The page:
This post moved me to tears by its eloquence and honesty. I’d like to think that if Ed Milliband read this he might change his mind about trying to follow the government’s approach to benefits and think again. The answers to the problem of poverty lie far deeper than blaming the poor and any solutions surely need to start with dismantling a system which assumes profit making is the ultimate human right and competition is good for all. The truth is that under the current system there can never be a level playing field on which to compete. And by their very nature human beings do not all have the same level of abilities. But a system whose basic underlying principle was the equality of value of humans rather than the right to make a profit no matter what would automatically ensure that we designed things so that everyone had the same basic income to guarantee them a life worth living.
A few days ago, I found myself involved in a twitter conversation about desperation. My impression of my fellow conversationalists is that they were mainly salariats (people receiving salaries) for whom, I imagine (because I don’t know), the austerity policies of the UK’s Coalition government have had some impact but have yet to undermine their foundations of existence. Participating as a precariat, my response was markedly different.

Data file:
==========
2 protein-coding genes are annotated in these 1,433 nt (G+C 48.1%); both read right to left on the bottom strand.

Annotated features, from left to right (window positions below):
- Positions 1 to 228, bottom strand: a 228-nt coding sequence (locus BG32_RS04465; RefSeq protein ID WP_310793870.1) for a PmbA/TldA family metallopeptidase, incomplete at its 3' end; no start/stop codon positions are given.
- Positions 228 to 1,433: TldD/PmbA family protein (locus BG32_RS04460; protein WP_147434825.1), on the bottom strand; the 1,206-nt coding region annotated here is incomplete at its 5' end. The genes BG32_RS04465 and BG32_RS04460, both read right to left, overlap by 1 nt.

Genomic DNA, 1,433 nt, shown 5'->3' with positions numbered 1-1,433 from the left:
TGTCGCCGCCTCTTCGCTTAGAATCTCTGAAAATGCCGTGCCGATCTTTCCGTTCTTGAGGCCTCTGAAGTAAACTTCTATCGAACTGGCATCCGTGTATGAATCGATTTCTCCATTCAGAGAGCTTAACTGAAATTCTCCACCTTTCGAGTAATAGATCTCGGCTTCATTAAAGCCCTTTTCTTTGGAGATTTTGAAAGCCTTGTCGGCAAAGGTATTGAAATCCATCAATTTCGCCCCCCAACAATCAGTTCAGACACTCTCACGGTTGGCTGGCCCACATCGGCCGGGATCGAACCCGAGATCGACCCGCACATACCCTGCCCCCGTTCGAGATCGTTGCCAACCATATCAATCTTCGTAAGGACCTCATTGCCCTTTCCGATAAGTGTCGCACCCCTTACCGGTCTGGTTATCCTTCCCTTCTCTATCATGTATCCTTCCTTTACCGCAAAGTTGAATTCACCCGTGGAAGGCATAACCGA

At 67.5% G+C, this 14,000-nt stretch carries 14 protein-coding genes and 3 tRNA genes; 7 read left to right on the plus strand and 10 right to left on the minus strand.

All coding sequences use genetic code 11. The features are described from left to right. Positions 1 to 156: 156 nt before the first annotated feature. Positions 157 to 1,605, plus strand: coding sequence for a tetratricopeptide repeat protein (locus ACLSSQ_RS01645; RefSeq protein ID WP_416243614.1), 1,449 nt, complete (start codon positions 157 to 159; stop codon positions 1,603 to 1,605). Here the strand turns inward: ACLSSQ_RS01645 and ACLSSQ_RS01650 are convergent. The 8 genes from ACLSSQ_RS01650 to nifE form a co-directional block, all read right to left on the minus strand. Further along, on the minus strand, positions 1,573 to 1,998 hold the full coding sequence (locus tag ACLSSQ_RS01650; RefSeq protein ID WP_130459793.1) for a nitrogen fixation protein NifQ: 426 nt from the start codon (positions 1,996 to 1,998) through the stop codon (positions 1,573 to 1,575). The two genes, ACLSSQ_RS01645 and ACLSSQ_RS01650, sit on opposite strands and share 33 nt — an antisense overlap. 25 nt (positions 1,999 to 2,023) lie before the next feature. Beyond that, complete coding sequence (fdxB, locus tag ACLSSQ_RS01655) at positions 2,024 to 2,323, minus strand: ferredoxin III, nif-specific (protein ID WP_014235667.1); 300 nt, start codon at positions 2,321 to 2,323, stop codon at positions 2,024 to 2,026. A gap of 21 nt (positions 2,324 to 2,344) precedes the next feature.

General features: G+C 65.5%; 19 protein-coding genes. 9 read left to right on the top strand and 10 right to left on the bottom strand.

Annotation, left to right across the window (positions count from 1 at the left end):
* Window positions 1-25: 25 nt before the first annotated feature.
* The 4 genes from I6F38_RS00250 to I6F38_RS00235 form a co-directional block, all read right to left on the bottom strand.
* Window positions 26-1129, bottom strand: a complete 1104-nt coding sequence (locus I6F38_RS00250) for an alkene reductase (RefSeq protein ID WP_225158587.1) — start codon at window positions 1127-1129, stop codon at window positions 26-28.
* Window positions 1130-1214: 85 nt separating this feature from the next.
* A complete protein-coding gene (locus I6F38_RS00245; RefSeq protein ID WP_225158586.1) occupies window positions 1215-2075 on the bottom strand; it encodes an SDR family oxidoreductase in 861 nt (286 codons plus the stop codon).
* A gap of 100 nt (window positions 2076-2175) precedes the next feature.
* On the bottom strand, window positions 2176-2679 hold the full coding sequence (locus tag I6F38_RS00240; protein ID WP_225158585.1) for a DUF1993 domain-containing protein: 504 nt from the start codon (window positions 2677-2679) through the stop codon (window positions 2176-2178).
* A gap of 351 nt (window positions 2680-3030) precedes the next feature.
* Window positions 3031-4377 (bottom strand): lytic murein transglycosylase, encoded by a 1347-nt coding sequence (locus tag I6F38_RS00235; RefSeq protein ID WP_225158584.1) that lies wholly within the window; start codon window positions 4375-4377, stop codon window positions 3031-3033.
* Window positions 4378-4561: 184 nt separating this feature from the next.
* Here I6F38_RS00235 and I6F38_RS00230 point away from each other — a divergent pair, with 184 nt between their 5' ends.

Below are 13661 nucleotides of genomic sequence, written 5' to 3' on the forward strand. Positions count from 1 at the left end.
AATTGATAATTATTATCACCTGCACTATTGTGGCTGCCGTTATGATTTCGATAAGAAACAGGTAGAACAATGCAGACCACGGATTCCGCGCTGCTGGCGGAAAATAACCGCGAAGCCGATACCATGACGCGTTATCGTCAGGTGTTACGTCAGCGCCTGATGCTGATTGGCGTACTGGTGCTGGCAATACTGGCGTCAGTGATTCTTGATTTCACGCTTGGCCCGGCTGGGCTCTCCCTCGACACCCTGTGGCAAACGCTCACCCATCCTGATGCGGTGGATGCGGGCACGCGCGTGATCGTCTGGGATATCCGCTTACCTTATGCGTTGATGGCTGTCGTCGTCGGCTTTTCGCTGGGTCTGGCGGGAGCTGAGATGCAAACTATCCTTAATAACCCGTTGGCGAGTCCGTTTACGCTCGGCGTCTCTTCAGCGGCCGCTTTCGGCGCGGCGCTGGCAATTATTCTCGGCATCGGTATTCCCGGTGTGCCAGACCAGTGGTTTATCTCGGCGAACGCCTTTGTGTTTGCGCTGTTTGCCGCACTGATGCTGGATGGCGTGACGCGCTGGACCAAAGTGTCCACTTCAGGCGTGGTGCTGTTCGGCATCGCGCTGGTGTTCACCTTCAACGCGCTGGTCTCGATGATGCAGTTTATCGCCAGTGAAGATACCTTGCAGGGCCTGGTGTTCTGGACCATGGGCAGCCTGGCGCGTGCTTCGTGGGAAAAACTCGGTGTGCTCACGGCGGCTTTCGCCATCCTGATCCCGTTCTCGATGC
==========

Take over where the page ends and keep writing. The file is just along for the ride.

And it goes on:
In less than three months time, I will be encountering the precariousness of my existence when the DWP requires me to, once again, attend a WCA (Work Capability Assessment) with Atos to see if I am ‘fit for work’ after the 6-month reprieve my GP won for me last March. These so-called fitness tests have already been found unfit for purpose, yet they continue regardless because, as far as I can see, the plutocrats who run my country have…
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